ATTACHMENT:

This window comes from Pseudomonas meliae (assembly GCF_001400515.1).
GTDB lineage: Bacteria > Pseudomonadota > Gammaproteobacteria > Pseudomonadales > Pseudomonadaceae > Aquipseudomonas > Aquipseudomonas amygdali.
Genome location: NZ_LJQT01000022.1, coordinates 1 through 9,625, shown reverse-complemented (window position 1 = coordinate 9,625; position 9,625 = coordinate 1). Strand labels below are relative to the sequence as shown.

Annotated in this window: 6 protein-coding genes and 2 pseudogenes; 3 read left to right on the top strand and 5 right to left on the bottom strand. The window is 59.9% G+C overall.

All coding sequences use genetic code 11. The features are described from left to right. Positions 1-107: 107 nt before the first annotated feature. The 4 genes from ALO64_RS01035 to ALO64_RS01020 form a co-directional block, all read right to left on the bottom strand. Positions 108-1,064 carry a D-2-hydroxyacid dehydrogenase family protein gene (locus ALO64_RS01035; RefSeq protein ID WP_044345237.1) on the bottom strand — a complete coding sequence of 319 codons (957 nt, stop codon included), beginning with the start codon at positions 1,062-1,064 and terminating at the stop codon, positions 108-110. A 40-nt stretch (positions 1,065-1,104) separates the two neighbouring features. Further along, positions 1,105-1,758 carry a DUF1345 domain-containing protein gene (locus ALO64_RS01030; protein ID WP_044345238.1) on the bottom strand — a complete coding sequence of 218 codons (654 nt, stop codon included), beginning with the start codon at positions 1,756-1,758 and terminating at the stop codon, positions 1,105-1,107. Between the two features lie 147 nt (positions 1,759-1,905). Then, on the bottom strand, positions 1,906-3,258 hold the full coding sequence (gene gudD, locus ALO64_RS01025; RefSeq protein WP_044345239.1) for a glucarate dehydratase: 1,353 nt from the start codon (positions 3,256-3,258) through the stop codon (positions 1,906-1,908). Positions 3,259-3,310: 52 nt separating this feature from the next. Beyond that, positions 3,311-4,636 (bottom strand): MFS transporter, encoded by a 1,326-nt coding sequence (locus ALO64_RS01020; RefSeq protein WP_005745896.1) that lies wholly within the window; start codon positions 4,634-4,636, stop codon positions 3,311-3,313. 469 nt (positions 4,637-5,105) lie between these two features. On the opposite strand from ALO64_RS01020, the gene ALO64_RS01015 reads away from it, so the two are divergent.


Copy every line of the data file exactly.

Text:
This window comes from Pseudomonas meliae (assembly GCF_001400515.1).
GTDB lineage: Bacteria > Pseudomonadota > Gammaproteobacteria > Pseudomonadales > Pseudomonadaceae > Aquipseudomonas > Aquipseudomonas amygdali.
Genome location: NZ_LJQT01000022.1, coordinates 1 through 9,625, shown reverse-complemented (window position 1 = coordinate 9,625; position 9,625 = coordinate 1). Strand labels below are relative to the sequence as shown.

Annotated in this window: 6 protein-coding genes and 2 pseudogenes; 3 read left to right on the top strand and 5 right to left on the bottom strand. The window is 59.9% G+C overall.

All coding sequences use genetic code 11. The features are described from left to right. Positions 1-107: 107 nt before the first annotated feature. The 4 genes from ALO64_RS01035 to ALO64_RS01020 form a co-directional block, all read right to left on the bottom strand. Positions 108-1,064 carry a D-2-hydroxyacid dehydrogenase family protein gene (locus ALO64_RS01035; RefSeq protein ID WP_044345237.1) on the bottom strand — a complete coding sequence of 319 codons (957 nt, stop codon included), beginning with the start codon at positions 1,062-1,064 and terminating at the stop codon, positions 108-110. A 40-nt stretch (positions 1,065-1,104) separates the two neighbouring features. Further along, positions 1,105-1,758 carry a DUF1345 domain-containing protein gene (locus ALO64_RS01030; protein ID WP_044345238.1) on the bottom strand — a complete coding sequence of 218 codons (654 nt, stop codon included), beginning with the start codon at positions 1,756-1,758 and terminating at the stop codon, positions 1,105-1,107. Between the two features lie 147 nt (positions 1,759-1,905). Then, on the bottom strand, positions 1,906-3,258 hold the full coding sequence (gene gudD, locus ALO64_RS01025; RefSeq protein WP_044345239.1) for a glucarate dehydratase: 1,353 nt from the start codon (positions 3,256-3,258) through the stop codon (positions 1,906-1,908). Positions 3,259-3,310: 52 nt separating this feature from the next. Beyond that, positions 3,311-4,636 (bottom strand): MFS transporter, encoded by a 1,326-nt coding sequence (locus ALO64_RS01020; RefSeq protein WP_005745896.1) that lies wholly within the window; start codon positions 4,634-4,636, stop codon positions 3,311-3,313. 469 nt (positions 4,637-5,105) lie between these two features. On the opposite strand from ALO64_RS01020, the gene ALO64_RS01015 reads away from it, so the two are divergent.